Thomas Jefferson Papers

To Thomas Jefferson from Samuel Nightingale, 22 November 1780

From Samuel Nightingale

Providence Novr. 22nd 1780.

Honorable Sir

I have wrote Two Letters dated the 18th and 29th of Sepr. last, to Virginia, which I can have no doubt but your Excelency has Received. They gave an Account of the Schooner Committee (Owned by Messrs. Penet Da Costa Brothers & Comp.; Brisson late Master) Haveing on board a Quantity of Goods for your State; being taken on her Passage from Nantz to Virginia, and Retaken by Two American Privateers, and Sent into this Poart, and here Condemned, the one half to the Former Owners, the Other Half to the Recaptors.

I have now to Inform Your Excelency, That the Schooner and his appurtenances Stores &c. were sold at Publick Vendue on the 26th Sepr. I proposed that there should be no Sale of any thing, untill some Person, concerned in the Schooner, or Ortherised by the Owners, Should be Present, but to no purpose. An Account Sales I now Inclose. An Equal Divition of the Cargo was made, by Thomas Coit in behalf of the Recaptors, my Self in behalf of the Former Owners, and a Third Person Appointed by the Judge of Admiralty. An Invoice of that half belonging to the Former Owners is Also Inclosed. In it you will Observe that the marks and numbers found on the Bales, Boxes, &c, are mentioned. I chose this manner of makeing the Invoice, rather than the manner they are now Packed. These Goods are now Stored and wait your Orders, Except the Salt, Powder, and Shott mentioned below. Monsr. Coulaux la Vigna from Philadelphia came here, after the Cargo was divided and the Vessell sold, and wated a considerable time before the Judge of Admiralty, or my Self, knew what he had a Right too, or ment to do concerning this Recaptor. He mentioned he had a Power of Attorney wrote in the French Language. We desired the privaledge of gitting it Trancelated, but he did not give us Opertunaty, until very lately, but after it was Trancelated, he Proposed receiving the neat Proceads of all that was sold, also the Salt, Powder and Bird Shott, which is delivered, Viz. Thirty One Thousand Seven Hundred Fifty & Four Pound 12/ Continental Money, and Five Cask Powder waying Five Hundred Thirty & Seven Pound American wt. Tare not Taken out; Those he gave his Receipt for, but would not give any Receipt for the Salt and Shott, but Said Capt. Brisson must Receive them. I have by the Advice of the Judge of Admiralty delivered the Salt and Shott to the Said Capt. Brisson, and took his receipt for them; as it did appear by Instructions from Messrs. Penet Da Costa Brothers & Compy. that he had a Right to receive the Salt.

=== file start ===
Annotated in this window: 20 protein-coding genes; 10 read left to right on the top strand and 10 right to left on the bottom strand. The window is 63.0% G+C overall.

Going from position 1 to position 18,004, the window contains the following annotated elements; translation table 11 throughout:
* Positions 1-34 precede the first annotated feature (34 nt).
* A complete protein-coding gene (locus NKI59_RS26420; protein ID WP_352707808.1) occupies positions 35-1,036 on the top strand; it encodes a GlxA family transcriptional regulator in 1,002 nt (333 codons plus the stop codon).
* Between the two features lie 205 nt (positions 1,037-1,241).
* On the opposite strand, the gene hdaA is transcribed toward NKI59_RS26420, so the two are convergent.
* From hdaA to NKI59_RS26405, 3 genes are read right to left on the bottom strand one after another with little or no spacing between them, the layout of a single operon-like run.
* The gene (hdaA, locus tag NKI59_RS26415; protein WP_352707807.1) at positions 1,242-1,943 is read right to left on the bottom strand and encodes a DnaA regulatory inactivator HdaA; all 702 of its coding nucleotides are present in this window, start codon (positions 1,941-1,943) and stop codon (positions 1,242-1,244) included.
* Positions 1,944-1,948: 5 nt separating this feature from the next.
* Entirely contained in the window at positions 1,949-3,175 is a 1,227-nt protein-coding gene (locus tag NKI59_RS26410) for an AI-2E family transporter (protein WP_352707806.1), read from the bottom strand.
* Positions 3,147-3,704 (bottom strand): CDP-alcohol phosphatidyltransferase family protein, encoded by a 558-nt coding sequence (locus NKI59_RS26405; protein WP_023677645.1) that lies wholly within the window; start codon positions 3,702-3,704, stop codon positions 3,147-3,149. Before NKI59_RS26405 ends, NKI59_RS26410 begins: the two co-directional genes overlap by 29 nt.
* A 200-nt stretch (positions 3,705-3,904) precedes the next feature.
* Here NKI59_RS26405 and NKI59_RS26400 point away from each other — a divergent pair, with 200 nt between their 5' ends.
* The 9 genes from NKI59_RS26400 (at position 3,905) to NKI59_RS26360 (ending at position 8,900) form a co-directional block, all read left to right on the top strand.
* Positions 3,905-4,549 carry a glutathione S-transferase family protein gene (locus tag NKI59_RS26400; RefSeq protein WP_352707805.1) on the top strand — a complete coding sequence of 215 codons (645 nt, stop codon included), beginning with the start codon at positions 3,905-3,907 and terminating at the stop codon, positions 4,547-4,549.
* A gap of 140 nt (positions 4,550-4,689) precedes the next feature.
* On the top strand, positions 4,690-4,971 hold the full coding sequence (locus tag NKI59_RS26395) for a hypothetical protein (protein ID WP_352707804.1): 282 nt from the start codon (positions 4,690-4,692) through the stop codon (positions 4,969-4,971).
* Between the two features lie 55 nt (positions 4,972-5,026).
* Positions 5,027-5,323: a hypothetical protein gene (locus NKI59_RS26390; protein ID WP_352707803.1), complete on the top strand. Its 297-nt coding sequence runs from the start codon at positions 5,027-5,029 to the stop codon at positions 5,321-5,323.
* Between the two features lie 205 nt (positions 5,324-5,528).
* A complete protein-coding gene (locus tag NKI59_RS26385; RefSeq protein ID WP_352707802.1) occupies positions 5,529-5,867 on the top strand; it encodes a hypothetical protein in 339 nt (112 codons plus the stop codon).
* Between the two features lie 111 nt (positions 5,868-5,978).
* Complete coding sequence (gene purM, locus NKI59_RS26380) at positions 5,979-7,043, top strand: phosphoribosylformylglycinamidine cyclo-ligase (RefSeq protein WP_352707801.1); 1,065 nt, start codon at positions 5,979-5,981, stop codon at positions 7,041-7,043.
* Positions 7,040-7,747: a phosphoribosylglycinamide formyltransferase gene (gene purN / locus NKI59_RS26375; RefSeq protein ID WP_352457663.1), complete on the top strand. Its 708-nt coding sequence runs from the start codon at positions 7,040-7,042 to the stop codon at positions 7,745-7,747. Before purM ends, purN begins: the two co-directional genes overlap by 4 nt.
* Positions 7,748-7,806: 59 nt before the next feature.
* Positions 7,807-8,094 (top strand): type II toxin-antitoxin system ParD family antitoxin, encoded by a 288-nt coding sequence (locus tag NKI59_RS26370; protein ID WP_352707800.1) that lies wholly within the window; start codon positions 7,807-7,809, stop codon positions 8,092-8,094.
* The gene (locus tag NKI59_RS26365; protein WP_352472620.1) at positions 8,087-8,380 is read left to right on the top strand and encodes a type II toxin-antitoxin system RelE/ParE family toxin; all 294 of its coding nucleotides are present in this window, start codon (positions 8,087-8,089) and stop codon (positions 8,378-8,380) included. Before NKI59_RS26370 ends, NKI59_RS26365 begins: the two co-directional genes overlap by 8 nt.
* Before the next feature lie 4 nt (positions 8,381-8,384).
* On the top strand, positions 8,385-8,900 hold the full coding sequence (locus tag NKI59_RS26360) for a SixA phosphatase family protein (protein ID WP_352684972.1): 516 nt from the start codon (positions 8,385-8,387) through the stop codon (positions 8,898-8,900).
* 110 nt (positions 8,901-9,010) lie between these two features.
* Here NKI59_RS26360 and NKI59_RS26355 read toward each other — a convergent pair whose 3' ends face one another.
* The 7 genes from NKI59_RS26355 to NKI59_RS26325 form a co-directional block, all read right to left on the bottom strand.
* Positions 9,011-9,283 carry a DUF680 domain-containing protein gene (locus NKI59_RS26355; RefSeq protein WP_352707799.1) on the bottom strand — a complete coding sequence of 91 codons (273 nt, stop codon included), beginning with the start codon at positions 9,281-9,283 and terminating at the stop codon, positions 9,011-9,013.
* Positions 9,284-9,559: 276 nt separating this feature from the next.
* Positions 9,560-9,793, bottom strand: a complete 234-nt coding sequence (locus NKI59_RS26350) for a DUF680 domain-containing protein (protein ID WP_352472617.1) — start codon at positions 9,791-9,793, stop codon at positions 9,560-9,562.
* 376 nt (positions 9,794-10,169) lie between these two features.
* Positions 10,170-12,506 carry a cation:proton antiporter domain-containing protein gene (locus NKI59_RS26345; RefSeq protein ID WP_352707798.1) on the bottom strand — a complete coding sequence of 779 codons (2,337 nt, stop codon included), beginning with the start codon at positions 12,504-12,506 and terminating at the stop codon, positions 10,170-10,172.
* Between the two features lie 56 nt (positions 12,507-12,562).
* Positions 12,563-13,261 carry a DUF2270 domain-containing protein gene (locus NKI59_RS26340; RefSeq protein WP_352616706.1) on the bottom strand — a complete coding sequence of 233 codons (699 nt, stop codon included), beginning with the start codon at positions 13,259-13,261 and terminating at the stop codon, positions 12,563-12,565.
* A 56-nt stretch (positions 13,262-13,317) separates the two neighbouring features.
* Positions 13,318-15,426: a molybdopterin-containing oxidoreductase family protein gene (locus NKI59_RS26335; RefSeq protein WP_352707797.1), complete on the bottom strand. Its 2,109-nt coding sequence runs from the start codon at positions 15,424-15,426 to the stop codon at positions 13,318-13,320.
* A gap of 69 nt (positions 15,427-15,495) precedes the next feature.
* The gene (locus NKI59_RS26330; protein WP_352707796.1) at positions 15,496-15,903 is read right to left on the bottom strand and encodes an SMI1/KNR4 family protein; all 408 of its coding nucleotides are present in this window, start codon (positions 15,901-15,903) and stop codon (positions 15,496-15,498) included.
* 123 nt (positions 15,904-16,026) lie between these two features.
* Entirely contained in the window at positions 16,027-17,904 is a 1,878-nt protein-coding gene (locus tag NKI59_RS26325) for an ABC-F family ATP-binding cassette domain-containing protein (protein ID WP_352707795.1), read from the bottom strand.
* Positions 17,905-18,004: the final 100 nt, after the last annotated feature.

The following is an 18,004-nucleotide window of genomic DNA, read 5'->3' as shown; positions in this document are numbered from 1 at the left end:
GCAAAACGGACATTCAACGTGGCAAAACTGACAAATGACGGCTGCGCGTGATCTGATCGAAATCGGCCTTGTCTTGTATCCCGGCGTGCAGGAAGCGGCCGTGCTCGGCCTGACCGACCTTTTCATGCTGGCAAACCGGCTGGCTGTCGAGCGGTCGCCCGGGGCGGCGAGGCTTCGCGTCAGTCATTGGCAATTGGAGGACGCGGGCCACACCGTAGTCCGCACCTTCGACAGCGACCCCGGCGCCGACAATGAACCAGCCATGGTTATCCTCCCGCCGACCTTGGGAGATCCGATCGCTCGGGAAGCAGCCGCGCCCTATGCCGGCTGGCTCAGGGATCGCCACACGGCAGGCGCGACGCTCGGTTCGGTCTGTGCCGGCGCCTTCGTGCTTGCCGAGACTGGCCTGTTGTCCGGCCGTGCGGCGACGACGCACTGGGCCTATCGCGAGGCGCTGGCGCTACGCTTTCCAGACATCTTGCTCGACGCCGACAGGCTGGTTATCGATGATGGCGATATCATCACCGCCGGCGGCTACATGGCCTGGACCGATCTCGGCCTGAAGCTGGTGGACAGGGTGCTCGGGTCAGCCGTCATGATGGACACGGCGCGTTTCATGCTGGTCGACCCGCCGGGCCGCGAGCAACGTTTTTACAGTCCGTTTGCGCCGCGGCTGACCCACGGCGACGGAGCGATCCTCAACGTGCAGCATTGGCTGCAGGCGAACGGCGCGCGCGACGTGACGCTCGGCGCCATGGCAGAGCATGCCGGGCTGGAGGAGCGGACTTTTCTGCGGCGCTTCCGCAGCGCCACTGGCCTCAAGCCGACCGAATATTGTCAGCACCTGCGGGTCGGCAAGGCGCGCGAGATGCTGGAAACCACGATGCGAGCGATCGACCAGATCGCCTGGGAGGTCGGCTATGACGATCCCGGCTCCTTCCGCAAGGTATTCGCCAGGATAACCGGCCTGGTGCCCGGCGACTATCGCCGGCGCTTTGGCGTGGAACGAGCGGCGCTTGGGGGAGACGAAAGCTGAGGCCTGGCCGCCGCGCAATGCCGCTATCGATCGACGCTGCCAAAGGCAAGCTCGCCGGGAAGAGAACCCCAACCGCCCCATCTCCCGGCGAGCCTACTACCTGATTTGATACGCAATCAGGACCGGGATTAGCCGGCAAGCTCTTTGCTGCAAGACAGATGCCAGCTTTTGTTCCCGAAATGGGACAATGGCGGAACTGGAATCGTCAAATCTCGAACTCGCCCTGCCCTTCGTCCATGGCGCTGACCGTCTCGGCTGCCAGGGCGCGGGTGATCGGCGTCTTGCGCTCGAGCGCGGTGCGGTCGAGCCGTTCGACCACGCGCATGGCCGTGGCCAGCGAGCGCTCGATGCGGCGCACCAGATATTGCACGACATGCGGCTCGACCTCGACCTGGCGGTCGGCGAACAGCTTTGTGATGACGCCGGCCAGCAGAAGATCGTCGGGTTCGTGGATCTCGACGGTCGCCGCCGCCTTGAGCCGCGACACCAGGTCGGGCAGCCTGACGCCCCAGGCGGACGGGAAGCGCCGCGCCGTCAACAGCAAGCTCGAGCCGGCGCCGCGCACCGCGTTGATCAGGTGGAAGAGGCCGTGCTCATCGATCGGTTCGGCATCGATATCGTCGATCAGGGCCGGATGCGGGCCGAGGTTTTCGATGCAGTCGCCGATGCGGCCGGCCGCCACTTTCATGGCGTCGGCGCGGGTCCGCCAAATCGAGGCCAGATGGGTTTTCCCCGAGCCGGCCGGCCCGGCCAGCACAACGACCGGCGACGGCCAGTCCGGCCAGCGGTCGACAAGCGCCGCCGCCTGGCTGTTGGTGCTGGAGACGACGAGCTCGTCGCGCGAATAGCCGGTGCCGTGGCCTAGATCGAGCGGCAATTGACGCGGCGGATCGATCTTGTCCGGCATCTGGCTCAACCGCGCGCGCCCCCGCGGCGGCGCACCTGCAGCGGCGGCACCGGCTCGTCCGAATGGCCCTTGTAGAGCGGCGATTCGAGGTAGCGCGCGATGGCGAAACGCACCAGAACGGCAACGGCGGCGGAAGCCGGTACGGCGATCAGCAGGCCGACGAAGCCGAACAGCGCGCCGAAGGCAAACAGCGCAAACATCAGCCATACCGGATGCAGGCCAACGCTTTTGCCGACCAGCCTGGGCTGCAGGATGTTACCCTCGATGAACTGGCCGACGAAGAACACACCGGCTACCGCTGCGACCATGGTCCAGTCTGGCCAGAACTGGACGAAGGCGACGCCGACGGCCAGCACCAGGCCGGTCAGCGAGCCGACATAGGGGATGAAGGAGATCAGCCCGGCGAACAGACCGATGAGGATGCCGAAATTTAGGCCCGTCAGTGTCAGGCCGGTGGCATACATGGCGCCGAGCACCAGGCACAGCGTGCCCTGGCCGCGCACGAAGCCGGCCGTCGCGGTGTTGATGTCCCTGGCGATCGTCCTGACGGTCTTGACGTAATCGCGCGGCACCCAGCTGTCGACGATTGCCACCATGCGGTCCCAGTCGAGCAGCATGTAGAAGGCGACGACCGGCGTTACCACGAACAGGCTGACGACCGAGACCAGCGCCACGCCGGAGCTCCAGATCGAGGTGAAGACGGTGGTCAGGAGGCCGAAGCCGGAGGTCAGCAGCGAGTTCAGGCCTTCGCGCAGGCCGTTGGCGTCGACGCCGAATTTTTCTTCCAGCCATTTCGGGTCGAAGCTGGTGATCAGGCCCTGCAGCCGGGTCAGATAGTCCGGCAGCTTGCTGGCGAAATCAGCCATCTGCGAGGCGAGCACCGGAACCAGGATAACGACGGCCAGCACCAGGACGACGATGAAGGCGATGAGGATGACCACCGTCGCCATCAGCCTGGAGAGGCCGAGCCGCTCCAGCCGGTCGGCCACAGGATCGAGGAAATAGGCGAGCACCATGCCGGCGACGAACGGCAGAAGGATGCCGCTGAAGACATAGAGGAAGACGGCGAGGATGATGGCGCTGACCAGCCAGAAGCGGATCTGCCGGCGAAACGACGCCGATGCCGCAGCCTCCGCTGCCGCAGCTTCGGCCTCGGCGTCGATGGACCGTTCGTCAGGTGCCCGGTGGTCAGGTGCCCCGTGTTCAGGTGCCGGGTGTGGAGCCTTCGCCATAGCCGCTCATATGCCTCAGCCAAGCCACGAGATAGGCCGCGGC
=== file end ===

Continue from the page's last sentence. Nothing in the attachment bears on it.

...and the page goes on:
The Captain of the Randolph Privateer took out of the Schooner at Sea, One Hundred & Eighty wait Cordage, Four Hundred wait Bread, and Two Barrels Beef. The owners of said Privateer have a bill against said Schooner which will ballance part of the above. I have their Promisse for the Paying the remainder. There also was some Other Goods Taken out at Sea, and Carried to New London, in the State of Connecticutt, by the Recaptors. Monsr. Coulaux La Vigna, Capt. Brisson and the Second Captain have all ben up there, and have received some Goods, but no Account has yet bin given me, but I soon Expect an Account from New London. Monsieur La Vigna has a Copy of all the Papers. A Copy shall also be sent to your Excelency & in the Mean time I am with much Respect your Excelencies most Humbl Servt,

Saml Nightingale Junr.

RC (Vi); addressed: “To His Excellency Thomas Jefferson Esqr Virginia”; endorsed: “Mr. Nightinale Letter March 81 recd.” One enclosure has been located in Vi: a 3-page “Account of Sales of Schooner La Comité & appurtenances sold at Public Vendue. Providence September 26th. 1780.”

TJ’s two letters to Nightingale of 18 and 29 Sep. are missing. Another letter from TJ, 28 Oct., also missing, is mentioned in Nightingale’s letter of 6 Dec. 1780 to Theodorick Bland, but the date may be in error. The correspondence between Nightingale and TJ was carried on through Bland, a Virginia delegate in Congress. In his letter of 6 Dec. Nightingale is not enthusiastic about sending the goods belonging to Virginia by land (Bland Papers description begins The Bland Papers: Being a Selection from the Manuscripts of Colonel Theodorick Bland, Jr. description ends , ii, 39). Concerning the Schooner committee (i.e., La Comité), see, further, Penet, D’Acosta Frères to Virginia Board of Trade, 25 Nov. 1780; JCC description begins Journals of the Continental Congress, 1774–1789, ed. W. C. Ford and others, Washington, 1904–1937 description ends , xviii, 890 (2 Oct.).

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